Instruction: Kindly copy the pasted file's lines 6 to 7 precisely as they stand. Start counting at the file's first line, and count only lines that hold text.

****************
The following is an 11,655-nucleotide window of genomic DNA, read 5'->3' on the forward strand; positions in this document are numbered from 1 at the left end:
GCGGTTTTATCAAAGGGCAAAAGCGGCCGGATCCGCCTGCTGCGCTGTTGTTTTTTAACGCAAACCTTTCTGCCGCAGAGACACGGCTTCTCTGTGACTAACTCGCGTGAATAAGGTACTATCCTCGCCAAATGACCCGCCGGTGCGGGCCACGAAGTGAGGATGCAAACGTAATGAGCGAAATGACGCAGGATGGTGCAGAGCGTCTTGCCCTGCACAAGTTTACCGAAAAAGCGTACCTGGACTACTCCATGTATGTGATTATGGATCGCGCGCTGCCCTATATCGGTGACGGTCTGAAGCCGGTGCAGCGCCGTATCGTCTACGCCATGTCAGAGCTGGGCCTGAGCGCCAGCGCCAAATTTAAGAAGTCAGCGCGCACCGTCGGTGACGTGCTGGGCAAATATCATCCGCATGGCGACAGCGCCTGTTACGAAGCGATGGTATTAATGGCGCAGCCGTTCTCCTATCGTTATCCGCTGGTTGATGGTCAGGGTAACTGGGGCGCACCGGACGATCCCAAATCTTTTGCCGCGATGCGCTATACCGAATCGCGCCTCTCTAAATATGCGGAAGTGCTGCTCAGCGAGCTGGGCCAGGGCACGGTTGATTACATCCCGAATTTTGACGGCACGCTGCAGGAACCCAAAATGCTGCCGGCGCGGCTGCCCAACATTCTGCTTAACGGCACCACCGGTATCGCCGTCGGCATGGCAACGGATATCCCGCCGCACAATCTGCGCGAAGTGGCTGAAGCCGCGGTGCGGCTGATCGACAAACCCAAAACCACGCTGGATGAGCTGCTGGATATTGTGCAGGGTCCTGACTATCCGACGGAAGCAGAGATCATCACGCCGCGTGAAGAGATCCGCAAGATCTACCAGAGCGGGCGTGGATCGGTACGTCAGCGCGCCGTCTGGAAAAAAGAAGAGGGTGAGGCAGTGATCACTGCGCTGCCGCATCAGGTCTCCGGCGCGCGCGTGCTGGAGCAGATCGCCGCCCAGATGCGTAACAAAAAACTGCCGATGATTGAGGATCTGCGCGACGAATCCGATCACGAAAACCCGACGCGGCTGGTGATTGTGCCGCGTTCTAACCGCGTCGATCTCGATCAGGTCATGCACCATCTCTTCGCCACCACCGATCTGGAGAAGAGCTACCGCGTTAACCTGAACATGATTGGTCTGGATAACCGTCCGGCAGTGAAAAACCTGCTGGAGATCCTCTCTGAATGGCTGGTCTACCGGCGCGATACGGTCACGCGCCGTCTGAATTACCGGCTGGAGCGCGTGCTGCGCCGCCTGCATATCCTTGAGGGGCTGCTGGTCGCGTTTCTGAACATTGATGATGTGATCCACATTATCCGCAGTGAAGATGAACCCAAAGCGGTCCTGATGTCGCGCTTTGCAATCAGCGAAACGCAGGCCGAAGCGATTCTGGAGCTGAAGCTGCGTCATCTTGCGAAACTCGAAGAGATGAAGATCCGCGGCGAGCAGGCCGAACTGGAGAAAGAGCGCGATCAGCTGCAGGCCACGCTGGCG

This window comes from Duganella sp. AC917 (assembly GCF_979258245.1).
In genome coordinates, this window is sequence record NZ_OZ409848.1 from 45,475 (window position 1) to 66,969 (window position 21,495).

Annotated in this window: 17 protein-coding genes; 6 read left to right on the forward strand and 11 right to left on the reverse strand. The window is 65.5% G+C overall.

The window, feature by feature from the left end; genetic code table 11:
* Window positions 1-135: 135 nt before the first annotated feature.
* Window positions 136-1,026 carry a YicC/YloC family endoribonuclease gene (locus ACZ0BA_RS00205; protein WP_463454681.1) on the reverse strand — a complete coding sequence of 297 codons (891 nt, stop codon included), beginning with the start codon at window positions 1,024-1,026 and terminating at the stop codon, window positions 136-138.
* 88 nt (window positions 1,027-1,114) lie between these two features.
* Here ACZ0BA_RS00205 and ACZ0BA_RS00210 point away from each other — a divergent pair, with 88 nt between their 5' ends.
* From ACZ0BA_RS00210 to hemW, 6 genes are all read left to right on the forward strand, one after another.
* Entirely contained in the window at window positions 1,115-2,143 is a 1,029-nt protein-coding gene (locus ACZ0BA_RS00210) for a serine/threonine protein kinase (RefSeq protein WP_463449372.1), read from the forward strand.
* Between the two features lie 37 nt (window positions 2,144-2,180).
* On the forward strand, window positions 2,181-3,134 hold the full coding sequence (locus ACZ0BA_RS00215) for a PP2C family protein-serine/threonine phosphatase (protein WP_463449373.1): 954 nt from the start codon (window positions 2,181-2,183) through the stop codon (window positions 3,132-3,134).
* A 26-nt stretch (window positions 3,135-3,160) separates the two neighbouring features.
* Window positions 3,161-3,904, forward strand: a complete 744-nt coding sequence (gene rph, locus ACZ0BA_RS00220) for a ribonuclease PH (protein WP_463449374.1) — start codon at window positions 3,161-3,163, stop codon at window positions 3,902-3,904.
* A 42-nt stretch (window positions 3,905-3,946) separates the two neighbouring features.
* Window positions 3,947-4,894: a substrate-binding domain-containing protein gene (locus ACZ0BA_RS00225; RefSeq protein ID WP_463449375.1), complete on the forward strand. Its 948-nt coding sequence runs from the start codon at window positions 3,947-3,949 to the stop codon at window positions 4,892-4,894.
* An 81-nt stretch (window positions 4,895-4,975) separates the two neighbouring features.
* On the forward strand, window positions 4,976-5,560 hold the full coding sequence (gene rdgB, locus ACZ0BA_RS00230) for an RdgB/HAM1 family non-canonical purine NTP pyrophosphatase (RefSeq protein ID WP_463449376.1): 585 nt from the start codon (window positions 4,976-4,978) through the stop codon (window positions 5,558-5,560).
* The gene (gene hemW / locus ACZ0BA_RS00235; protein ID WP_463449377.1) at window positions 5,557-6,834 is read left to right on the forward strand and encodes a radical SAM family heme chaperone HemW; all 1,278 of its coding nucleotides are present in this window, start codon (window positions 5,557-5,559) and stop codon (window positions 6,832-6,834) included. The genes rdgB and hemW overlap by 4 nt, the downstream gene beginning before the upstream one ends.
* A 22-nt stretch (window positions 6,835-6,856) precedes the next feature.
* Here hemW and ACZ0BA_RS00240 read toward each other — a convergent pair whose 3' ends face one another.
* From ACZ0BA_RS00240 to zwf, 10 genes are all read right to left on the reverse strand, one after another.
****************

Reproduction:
The window, feature by feature from the left end; genetic code table 11:
* Window positions 1-135: 135 nt before the first annotated feature.